Too Much Chocolate? British Motoring Group Rains on Your Easter Parade
A British motoring group is offering some words of advice ahead of the holiday that turns even the most disciplined among us into chocoholics, at least for a day.
MotorEasy, based in Reading, England, cautions that too much chocolate in your system can leave you feeling tired and sluggish and can slow your reactions.
You could open yourself up to large fines, driving bans and even time in jail, warns MotorEasy CEO Duncan McClure Fisher.
“Many people are looking forward to the Easter weekend as a chance to enjoy themselves and see friends and relatives,” he told The Sun.
“While this is fairly harmless in itself, despite not always being good news for the waistline, what many people don’t factor in is that eating a lot of chocolate has an effect on the body that can be a problem if you’re driving home.”
This is due to the high sugar content in chocolate, which the article explains raises blood sugar levels, “which causes the body to produce insulin to fight the effects. But it often overcompensates, making blood sugar levels crash and leaving you feeling tired, irritable and even dizzy.”
In addition, the high fat content in chocolate, which takes longer to digest, can lead to fatigue.
Fisher acknowledges that drivers won’t be pulled over for blood sugar checks; however, if a driver is involved in an accident, he or she “could be charged with dangerous driving.”
The Sun article cites road safety charity Brake, which attributes one of every six car accidents to fatigue.
According to the group’s website, “Tired drivers have slower reaction times and suffer from reduced attention, awareness, and ability to control their vehicles. Research suggests driving tired can be as dangerous as drink-driving.”
In case you think you’ll be safe if you stick to dark chocolate, which is lower in sugar and fat than white or milk chocolate, Fisher said it can “pose problems” as well.
He points out a 2019 study conducted at Ziauddin University Hospital in Karachi, Pakistan, which found that “chocolate of more than 70 per cent cocoa concentration can ‘induce sleep’ due to its high magnesium content.”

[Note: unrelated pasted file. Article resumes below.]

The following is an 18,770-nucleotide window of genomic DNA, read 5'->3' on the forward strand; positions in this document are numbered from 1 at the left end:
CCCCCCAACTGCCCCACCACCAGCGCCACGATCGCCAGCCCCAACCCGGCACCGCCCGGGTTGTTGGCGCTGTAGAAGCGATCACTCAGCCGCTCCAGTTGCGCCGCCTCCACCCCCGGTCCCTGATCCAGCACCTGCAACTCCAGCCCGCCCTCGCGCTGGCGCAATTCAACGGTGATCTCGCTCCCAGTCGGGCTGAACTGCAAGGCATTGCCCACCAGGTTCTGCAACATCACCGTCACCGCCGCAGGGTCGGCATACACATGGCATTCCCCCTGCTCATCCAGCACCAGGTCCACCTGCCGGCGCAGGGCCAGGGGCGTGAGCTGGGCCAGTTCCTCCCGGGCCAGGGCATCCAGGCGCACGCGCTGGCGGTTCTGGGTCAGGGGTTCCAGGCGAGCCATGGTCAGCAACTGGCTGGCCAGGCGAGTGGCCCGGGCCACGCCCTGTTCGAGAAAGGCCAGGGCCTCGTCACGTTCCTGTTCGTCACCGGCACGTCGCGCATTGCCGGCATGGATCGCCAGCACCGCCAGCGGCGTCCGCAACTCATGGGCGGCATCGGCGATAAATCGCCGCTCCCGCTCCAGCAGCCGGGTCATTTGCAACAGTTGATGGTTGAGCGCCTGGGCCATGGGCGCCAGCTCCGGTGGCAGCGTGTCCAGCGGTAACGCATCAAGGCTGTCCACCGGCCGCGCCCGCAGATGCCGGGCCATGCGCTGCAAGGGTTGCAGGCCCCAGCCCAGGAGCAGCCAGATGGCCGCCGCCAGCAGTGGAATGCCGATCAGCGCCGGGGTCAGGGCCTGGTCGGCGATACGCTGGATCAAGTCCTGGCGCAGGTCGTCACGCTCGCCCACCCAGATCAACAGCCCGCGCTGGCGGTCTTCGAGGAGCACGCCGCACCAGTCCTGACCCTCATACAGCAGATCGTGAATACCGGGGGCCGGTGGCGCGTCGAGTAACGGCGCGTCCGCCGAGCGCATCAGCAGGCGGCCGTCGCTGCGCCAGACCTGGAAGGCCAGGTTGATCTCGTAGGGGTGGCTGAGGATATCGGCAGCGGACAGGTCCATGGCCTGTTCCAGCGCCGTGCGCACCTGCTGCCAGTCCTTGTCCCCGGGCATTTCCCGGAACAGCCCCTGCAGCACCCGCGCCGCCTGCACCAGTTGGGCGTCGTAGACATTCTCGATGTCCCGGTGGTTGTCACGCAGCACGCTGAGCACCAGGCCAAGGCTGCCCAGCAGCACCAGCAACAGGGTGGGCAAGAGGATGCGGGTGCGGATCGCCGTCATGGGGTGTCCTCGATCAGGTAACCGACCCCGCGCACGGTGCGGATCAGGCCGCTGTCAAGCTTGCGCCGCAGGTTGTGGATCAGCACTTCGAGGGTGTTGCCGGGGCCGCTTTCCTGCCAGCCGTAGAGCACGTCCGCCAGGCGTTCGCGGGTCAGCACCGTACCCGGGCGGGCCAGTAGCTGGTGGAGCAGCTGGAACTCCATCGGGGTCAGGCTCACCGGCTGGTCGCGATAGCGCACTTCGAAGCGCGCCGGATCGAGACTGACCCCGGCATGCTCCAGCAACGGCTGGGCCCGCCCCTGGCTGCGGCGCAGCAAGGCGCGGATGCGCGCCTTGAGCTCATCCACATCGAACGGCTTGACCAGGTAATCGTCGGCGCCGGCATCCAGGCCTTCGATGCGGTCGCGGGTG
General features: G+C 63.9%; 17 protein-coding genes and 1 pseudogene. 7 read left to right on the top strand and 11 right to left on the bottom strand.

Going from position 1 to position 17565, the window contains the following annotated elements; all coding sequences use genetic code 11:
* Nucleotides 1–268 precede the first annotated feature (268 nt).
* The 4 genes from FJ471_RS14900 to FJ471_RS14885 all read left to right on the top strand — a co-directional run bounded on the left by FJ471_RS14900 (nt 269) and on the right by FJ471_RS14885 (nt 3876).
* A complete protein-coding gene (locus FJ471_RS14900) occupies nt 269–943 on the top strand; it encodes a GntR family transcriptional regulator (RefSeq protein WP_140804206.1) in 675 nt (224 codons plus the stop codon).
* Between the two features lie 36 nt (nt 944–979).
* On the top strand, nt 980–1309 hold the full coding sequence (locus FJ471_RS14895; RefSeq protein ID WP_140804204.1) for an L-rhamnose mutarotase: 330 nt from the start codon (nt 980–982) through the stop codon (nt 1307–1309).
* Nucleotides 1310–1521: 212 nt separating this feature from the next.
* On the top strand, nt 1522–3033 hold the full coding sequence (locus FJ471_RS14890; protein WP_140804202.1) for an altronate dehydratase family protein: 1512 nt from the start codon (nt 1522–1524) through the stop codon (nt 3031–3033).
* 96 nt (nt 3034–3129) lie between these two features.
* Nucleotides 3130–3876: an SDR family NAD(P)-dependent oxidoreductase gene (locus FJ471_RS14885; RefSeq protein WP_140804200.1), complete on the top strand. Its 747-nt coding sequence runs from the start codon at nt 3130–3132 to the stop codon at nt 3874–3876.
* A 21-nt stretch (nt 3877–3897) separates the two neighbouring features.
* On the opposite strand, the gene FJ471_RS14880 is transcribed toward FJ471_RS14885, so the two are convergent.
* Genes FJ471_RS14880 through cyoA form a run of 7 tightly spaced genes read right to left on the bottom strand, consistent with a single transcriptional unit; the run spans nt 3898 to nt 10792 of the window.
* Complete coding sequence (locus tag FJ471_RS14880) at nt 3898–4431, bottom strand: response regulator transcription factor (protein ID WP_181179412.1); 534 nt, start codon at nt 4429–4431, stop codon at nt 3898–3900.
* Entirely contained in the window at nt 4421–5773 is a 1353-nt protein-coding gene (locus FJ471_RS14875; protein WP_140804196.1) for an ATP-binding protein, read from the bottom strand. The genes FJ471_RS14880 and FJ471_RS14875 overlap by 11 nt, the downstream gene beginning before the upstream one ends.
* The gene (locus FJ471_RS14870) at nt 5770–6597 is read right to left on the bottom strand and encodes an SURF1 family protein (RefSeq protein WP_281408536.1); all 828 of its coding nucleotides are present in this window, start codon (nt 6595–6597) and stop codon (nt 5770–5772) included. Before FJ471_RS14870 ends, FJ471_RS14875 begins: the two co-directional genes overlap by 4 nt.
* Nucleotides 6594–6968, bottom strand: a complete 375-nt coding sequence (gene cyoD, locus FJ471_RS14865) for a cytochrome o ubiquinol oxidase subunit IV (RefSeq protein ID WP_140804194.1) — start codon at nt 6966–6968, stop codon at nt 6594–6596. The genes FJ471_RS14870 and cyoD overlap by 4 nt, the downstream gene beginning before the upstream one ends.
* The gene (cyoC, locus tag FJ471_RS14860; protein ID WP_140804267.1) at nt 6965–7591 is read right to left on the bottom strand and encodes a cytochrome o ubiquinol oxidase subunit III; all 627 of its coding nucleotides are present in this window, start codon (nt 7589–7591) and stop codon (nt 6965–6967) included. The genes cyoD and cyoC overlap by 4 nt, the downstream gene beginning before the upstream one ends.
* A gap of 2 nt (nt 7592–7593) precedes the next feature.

“It’s vital for motorists to be aware of all factors that can affect their performance,” Fisher said. “Anything that distracts or dulls your awareness when in charge of a vehicle is potentially very serious.
“Obviously, if you feel tired or sluggish, the best advice is not to drive in the first place. If these sensations develop while you are traveling, pull over and take a break.
“Having a power nap or drinking a cup of coffee could help in the short term, but much better to plan your journeys and lifestyle choices to make sure this is not the case.”
Fisher is correct.
The LiveStrong website cites an explanation from the University of Rochester Medical Center that describes the body’s reaction in the same way.
After consuming a candy bar (or several), our blood sugar levels increase. This briefly causes a sugar high, but it also prompts the body to produce insulin.
“When this happens, your body may overcompensate for the extra sugar by rapidly dropping your blood glucose levels — aptly named a sugar crash — which can lead to a decrease in energy and feelings of sleepiness,” the website says.
LiveStrong says that, according to Sanford Health, other symptoms of a sugar crash include fatigue, hunger, irritability, shakiness, headaches, dizziness, and difficulty concentrating.
I wonder why Fisher doesn’t issue a warning on Thanksgiving. After all, the tryptophan in turkey is notorious for making people feel sleepy.
Anyway, be careful out there!
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